Bluetooth headphones are growing in popularity as more people realise the convenience of wire-free listening. Dropping prices and availability of feature-rich wireless headphones at under Rs 5,000 also play a key role in making them much sought-after these days.
Now, Denmark-based Jabra, a subsidiary of GN Netcom that makes in-ear and on-ear audio wearables, offers Jabra "Elite 25e" headphones for Rs 3,999.
The device essentially sports a neckband-style design and promises up to 18 hours of battery life. Is it worth considering? Let's find out.
Jabra Elite 25e sports a plastic body that did not look cheap and we especially liked the matte rubberised texture that covers most of it.
The left side houses a dedicated button that wakes up digital assistants -- either Google Assistant or Apple's Siri -- depending on the device it is paired with. It is useful for those who particularly depend on virtual assistants.
The microphone is also placed on the left while an LED notification light sits underneath the grille. It lit up when the device was switched on, when we paired it with our smartphone, and while charging.
We found the omnidirectional microphone very competent in making and receiving calls. It is also wind-protected that ensured we did not experience sudden and harsh sounds on windy days.
The earbuds, although they look a little odd because of their oblong shape, fit snugly. Two extra pairs (in small and large size) come complimentary in the box.
The build of the buds is such that they compress when they are worn and then expand to fill the gaps. Their base is made of gel padding that can be removed.
The right side of the headphone houses three physical buttons for the usual playback functions like pause or play and volume control.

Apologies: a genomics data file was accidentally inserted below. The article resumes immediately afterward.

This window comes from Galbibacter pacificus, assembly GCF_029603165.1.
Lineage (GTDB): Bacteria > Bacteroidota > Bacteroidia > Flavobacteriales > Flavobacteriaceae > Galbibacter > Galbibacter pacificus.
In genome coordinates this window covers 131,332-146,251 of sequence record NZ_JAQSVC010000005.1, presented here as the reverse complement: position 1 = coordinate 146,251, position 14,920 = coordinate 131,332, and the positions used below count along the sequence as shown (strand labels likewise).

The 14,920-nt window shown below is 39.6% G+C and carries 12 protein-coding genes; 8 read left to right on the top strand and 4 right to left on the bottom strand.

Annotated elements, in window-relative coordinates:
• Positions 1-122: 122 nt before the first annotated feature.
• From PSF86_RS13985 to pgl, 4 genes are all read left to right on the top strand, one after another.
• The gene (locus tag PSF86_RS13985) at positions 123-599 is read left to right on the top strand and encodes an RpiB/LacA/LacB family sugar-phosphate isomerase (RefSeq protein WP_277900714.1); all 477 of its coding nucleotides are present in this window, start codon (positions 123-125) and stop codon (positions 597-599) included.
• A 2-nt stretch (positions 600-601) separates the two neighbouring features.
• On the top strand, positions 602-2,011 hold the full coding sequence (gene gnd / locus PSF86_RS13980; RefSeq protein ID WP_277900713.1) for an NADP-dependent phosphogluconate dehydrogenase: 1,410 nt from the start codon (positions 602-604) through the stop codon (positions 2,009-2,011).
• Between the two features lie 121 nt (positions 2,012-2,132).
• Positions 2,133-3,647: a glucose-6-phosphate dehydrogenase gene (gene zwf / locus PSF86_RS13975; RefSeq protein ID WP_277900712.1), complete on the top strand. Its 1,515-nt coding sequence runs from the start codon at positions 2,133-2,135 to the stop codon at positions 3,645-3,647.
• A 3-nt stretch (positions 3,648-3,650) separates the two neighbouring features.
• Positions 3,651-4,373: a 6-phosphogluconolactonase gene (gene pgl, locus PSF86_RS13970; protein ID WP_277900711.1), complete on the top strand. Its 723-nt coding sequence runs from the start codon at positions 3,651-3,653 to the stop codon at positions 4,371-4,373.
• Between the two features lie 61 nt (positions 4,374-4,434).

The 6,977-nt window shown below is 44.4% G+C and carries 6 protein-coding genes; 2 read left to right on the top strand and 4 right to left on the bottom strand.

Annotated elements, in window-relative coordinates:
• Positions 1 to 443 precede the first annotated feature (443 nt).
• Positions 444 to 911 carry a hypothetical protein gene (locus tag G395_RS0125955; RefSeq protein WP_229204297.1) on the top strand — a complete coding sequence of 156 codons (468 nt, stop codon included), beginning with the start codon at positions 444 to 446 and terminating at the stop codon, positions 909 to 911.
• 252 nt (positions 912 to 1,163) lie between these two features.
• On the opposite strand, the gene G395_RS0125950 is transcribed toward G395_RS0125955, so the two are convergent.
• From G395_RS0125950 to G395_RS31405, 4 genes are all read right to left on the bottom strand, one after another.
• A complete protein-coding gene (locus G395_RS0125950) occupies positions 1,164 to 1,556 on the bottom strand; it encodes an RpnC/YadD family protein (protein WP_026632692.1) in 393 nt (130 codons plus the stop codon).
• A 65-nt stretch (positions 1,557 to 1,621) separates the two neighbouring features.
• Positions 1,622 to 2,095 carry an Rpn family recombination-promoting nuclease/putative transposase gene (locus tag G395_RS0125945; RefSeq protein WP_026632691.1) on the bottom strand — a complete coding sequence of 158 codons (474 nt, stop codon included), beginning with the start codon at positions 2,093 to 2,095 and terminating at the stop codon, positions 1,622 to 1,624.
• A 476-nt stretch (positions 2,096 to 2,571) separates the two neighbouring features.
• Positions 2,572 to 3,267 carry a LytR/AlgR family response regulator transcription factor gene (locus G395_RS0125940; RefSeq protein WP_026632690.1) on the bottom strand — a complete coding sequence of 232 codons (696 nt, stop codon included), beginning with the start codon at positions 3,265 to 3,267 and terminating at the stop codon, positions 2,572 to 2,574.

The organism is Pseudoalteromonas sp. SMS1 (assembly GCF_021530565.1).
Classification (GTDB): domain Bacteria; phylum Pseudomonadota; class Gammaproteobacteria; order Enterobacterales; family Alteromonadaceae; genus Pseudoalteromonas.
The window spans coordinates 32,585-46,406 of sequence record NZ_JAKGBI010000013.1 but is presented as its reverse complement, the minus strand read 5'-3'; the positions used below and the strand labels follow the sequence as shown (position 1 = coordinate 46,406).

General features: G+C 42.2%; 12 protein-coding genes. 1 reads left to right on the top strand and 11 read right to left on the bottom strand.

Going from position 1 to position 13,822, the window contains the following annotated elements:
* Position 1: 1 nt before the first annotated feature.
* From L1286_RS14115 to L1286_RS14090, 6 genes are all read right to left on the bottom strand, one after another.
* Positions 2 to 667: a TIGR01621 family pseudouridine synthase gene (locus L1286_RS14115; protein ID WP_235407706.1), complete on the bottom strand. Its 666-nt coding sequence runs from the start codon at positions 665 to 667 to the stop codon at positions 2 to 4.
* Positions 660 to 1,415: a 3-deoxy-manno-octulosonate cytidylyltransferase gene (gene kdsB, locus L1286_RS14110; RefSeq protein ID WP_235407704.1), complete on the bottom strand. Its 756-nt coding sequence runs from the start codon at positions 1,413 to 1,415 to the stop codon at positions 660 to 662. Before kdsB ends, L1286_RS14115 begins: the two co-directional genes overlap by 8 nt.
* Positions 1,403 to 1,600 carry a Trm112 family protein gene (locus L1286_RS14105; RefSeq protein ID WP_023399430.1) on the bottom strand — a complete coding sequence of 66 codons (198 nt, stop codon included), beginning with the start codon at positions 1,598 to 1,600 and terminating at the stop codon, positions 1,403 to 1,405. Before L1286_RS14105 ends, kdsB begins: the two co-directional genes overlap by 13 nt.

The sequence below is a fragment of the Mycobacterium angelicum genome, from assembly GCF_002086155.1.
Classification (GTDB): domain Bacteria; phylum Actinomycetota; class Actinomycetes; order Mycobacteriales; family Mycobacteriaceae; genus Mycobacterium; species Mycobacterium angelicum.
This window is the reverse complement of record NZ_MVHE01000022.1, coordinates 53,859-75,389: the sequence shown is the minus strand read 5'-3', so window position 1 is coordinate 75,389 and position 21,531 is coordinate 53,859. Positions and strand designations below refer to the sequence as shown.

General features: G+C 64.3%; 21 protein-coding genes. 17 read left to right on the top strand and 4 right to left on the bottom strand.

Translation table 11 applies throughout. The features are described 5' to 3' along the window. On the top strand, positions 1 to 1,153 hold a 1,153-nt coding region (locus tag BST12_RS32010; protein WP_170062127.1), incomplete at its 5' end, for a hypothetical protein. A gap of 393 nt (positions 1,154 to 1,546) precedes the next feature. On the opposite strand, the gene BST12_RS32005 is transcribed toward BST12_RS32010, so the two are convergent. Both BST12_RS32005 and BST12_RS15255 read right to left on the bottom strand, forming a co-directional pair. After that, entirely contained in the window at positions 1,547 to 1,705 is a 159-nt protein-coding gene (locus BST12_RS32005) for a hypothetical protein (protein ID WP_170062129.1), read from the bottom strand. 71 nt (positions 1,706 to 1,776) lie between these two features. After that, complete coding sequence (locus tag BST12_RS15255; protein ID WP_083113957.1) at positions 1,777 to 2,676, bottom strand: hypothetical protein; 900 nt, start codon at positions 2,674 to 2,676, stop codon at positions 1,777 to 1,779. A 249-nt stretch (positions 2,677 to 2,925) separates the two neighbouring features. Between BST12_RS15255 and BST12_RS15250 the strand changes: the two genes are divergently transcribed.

The company has marketed the device to last for 18 hours of continuous usage. However, in real life, Elite 25e lasts a little over 16 hours which is still impressive for a Bluetooth headphone at this price point.
The device is slightly bass heavy and the overall sound signature weighs more on lower frequencies which in our opinion should appeal to most users.
The neckband is especially made for exercise buffs and because of its IP54 rating, it is also water-resistant. Notably, the cover for the microUSB charging port on the headphone's underside is also protected.
The headphones paused the music when we just attached both earbuds (that come with the in-built magnets) to each other. This remarkable feature also ensured that they do not dangle about too much when not plugged into our ears.
The wires have a rugged feel and we did not see them getting tangled easily.
What does not work?
We found the headphones slipping off our shoulders when we leaned a little backwards as the weight distribution is uneven. In fact, the device holds more weight in its rear portion.
It takes around two hours to charge the Bluetooth headphones from zero to full through a microUSB charging port. We would have loved to see Jabra opt for a USB Type-C port instead that could have enabled fast charging.
Conclusion: We would recommend the headphones to those looking for a Bluetooth headset with good overall performance and excellent battery life without costing a bomb.
(Krishna SinhaChaudhury can be contacted at firstname.lastname@example.org)